Be sure to check out Barna’s other titles in this series on hot topics like adoption, peace, information overload, career, church and education.

Books, Culture & Race, Families, Children & Marriage

9 ways to help children develop global awareness

Before our kids were even born, my husband and I knew we wanted to raise our children with an awareness of global reality.  Once they actually arrived, however, we found this easier said than done – especially when living in either isolated or wealthy communities.

When our kids were old enough to process more than Cheerios and Elmo, we wanted to help them develop an understanding of concepts less prominent in American mainstream culture like community, respect for elders, simplicity and generosity that was shaped by something other than the Disney Channel and their peers. Since my husband spent half of his childhood in a developing country at war and the majority of his family still lives there, we were especially keen to help our children growing up amidst privilege understand these realities more deeply. We’ve made attempts at this in a variety of ways, hoping that a few of them will stick:

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Beatrice's GoatAn early favorite was reading Beatrice’s Goat by Page McBrier, a true story about a girl in a village whose life changes all because of the gift of a single goat.  There is a developing genre of children’s books telling stories of empowerment instead of pity that includes other titles like One Hen: How One Small Loan Made a Difference and The Good Garden: How One Family Went from Hunger to Having Enough.  These books are all part of Citizen Kid, a book series designed to help children become better global citizens.

Screen Shot 2014-01-01 at 10.24.12 AMProviding a glimpse into a positive view of diversity, Norah Dooley and Peter Thornton have written an absolutely fabulous series about a child who explores the world in her neighborhood by sampling the variations of foods they each enjoy.  Titles include Everybody Cooks Rice, Everybody Bakes Bread, Everybody Brings Noodles and Everybody Serves Soup.  My other all-time favorite storybooks that showcase the world are How to Make an Apple Pie and See the World and Abuela.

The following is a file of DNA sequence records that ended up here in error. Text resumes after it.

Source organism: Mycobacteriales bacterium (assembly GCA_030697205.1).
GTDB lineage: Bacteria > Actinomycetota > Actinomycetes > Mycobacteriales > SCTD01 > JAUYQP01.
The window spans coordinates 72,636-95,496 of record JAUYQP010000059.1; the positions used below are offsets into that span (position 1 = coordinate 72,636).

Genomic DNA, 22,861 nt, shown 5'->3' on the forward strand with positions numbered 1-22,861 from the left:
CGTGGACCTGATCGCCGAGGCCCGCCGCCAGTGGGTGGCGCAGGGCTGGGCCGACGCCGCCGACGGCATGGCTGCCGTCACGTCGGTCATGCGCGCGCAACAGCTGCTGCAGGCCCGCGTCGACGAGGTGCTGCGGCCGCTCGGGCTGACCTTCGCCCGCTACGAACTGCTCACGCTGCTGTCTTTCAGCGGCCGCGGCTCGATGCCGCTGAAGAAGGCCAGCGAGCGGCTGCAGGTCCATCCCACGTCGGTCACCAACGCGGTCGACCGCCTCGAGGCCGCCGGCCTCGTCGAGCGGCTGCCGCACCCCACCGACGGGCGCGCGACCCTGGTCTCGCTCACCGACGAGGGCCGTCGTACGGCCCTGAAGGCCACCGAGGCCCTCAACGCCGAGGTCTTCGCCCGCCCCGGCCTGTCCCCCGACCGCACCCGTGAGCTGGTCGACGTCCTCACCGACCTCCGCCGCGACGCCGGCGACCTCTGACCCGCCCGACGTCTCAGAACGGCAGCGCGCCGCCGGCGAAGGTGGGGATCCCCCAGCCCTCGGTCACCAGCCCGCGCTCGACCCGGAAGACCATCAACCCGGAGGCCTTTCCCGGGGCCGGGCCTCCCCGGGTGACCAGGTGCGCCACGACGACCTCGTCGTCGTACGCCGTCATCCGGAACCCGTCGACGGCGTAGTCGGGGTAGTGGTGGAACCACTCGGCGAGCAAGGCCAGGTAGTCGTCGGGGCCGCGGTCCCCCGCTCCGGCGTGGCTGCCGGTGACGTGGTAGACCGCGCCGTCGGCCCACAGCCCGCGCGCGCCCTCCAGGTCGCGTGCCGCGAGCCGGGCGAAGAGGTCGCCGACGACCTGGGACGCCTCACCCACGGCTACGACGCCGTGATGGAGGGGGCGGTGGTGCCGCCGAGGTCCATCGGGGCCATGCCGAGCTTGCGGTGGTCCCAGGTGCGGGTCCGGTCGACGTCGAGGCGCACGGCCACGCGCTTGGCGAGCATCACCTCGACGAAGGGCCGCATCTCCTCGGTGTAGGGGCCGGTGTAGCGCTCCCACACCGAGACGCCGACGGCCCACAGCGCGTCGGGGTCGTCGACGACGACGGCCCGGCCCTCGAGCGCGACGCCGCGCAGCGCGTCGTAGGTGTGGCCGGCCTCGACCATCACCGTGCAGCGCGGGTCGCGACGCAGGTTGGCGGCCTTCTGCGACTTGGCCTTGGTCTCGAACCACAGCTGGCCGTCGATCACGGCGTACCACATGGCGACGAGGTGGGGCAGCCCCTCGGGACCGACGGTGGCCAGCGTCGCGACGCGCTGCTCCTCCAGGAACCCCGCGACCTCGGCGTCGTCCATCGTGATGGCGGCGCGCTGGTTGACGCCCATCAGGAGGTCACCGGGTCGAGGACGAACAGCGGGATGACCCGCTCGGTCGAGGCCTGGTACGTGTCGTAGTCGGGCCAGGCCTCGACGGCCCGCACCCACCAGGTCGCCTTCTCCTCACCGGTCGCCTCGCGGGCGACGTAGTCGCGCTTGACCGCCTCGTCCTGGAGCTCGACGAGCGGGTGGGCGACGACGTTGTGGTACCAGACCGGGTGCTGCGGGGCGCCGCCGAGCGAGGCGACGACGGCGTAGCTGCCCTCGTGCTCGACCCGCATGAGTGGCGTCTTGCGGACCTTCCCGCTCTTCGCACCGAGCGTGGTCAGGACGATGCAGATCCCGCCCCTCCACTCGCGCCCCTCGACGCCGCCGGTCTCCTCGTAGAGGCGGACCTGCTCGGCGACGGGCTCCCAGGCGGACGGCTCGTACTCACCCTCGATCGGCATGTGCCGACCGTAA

A life like mine

Another genre of children’s books we’ve loved are illustrated non-fiction books about actual children around the world.  Our favorites include A life like mine: How children live around the worldChildren just like me: A unique celebration of how children live around the world, If the World were a Village, and The Usborne Book of People of the World.

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Having grown weary of too many depictions of a white Jesus loving on only white children, I’ve also been in search of children’s bibles that reflect the whole world God created.  My favorite is The Jesus Storybook Bible, and World Vision also recently published God’s Love for You Bible Storybook.

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Videos can provide a more tangible reflection of global realities than books, and watching has helped our children get a better sense of how other children live around the world.  Citizen Kid and World Vision both feature child-appropriate videos that explain concepts like the need for clean water, microenterprise and education.  MamaHope also has an excellent series of short videos called “Stop the Pity” which portray those living in poverty with dignity and respect.  Compassion International has a great site (that includes a downloadable study guide!) for kids to learn about poverty called Quest for Compassion.  I’m also a fan of fun videos like Where the Hell is Matt which show the joy and humanity that span the globe.